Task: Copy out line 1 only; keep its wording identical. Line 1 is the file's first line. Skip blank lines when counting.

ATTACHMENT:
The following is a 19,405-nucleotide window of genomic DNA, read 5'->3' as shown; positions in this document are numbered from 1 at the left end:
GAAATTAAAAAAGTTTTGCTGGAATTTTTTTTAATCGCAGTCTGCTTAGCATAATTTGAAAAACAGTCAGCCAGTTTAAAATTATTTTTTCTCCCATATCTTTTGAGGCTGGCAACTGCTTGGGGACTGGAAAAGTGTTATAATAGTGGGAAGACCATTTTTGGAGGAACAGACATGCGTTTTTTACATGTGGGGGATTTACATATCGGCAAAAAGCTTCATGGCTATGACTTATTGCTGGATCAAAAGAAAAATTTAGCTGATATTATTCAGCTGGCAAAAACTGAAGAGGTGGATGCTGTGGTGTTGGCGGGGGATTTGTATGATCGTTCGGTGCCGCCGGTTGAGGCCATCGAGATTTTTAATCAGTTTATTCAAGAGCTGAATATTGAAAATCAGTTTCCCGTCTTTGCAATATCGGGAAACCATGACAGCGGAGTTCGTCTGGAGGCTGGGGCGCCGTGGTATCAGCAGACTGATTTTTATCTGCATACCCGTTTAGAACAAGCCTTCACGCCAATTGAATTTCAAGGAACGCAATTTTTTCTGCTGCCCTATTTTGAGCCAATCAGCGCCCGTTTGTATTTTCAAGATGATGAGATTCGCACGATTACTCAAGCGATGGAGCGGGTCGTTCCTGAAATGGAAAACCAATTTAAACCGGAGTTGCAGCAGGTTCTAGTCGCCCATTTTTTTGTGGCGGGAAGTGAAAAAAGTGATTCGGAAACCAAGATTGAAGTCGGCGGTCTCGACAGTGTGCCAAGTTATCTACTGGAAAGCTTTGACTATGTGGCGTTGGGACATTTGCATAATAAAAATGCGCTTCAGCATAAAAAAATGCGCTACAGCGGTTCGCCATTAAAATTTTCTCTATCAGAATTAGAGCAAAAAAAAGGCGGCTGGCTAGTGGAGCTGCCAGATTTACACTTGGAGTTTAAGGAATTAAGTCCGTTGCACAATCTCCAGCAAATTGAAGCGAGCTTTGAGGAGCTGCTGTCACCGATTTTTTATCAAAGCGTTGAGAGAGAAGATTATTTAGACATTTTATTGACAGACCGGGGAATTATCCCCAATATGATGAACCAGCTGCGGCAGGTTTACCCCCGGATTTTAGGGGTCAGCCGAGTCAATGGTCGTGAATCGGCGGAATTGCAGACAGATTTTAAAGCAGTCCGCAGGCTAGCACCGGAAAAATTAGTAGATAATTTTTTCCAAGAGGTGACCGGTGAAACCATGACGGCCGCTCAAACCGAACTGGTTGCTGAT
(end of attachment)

The following is a 19,405-nucleotide window of genomic DNA, read 5'->3' as shown; positions in this document are numbered from 1 at the left end: